A handheld sparkler burns at over 1,200 degrees -- enough to cause a third-degree burn. In addition to the possibility of burns, sparklers may cause grass or house fires. In fact, more fires are reported on the Fourth of July than any other day of the year. More than half of these fires are caused by fireworks.
Did you know:
* 92 percent of the fireworks injuries treated in hospital emergency rooms involved fireworks that federal regulations permit consumers to use.
* The best way to protect your family is not to use any fireworks at home. Attend public fireworks displays and leave the lighting to the professionals.
* Kids should never play with fireworks. The risk of injury is two-and-a-half times as high for children ages 5-14.
* Steer clear of others -- fireworks have been known to backfire or shoot off in the wrong direction. Never throw or point fireworks at someone, even in jest.
* Don't allow kids to pick up pieces of fireworks after an event. Some may still be ignited and can explode at any time.
* Always have a bucket of water for duds and to cool sparkler sticks which can stay hot after they are out. Don't throw firework debris in the trash right away -- soak it in water then wait 20 minutes before discarding.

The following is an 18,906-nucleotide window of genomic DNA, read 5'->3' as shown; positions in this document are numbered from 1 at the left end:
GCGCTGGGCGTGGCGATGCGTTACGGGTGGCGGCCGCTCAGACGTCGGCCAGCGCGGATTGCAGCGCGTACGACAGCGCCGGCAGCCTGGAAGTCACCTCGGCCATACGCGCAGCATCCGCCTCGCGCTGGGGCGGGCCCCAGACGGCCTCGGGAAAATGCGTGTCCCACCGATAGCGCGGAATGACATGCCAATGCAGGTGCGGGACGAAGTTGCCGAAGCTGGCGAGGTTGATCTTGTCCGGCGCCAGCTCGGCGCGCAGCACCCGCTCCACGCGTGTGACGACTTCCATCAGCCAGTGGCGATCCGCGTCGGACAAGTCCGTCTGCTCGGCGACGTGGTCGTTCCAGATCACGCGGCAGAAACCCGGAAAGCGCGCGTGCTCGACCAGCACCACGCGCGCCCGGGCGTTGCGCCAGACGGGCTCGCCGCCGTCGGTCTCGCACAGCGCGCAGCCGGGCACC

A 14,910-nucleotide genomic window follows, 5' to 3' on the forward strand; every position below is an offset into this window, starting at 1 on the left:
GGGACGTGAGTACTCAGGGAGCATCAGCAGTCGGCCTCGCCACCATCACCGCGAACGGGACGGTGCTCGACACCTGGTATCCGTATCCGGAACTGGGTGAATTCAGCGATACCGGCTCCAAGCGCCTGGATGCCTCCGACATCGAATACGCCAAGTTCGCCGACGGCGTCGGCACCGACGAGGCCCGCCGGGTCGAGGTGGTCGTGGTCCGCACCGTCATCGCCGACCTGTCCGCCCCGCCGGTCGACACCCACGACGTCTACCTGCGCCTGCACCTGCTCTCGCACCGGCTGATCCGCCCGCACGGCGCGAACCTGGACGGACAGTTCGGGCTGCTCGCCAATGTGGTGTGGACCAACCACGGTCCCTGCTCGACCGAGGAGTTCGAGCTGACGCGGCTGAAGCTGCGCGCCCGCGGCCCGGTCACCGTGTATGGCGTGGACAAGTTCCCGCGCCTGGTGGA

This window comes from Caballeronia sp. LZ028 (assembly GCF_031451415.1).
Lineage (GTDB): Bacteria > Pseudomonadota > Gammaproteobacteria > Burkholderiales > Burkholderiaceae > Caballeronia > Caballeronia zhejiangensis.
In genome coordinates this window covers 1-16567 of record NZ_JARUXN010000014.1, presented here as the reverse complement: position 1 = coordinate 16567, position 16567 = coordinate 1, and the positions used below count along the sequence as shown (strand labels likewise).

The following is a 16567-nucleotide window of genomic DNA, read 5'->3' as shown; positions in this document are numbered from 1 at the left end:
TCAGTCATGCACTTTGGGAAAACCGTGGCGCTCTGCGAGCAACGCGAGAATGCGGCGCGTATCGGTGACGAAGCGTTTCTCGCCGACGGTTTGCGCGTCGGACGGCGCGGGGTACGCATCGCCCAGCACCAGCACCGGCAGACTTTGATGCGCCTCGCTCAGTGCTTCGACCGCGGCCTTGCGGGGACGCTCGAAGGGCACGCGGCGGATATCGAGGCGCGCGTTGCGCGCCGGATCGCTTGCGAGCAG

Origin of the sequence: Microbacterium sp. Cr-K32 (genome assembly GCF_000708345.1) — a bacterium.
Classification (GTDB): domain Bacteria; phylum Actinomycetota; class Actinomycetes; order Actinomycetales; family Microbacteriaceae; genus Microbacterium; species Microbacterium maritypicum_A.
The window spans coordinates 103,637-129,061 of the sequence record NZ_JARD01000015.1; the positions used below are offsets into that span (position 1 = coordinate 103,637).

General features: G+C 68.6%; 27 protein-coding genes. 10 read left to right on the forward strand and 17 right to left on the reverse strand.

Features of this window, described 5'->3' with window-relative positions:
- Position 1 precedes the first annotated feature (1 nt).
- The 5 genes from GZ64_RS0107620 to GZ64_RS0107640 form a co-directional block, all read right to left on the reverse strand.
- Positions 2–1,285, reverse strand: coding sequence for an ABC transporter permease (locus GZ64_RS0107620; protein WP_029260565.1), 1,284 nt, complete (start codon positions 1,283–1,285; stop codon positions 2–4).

* Think about your pet. Animals can be extremely frightened or stressed on the Fourth of July. Keep pets indoors to reduce the risk that they'll run loose or get injured.
Georgia law defines any firework as illegal except:
* Wire or wood sparklers of not more than 100 grams of mixture per item.
* Other sparkling items that are non-explosive and non-aerial and contain 75 grams or less of chemical compound per tube or a total of 200 grams or less for multiple tubes.
* Snakes and glow worms.
* Trick noisemakers including paper streamers, party poppers, string poppers, snappers and drop pops -- each consisting of .25 grams or less of chemical composition.
Contact the Cartersville Fire Department at 770-387-5636 if you have any questions regarding the safety or use of fireworks.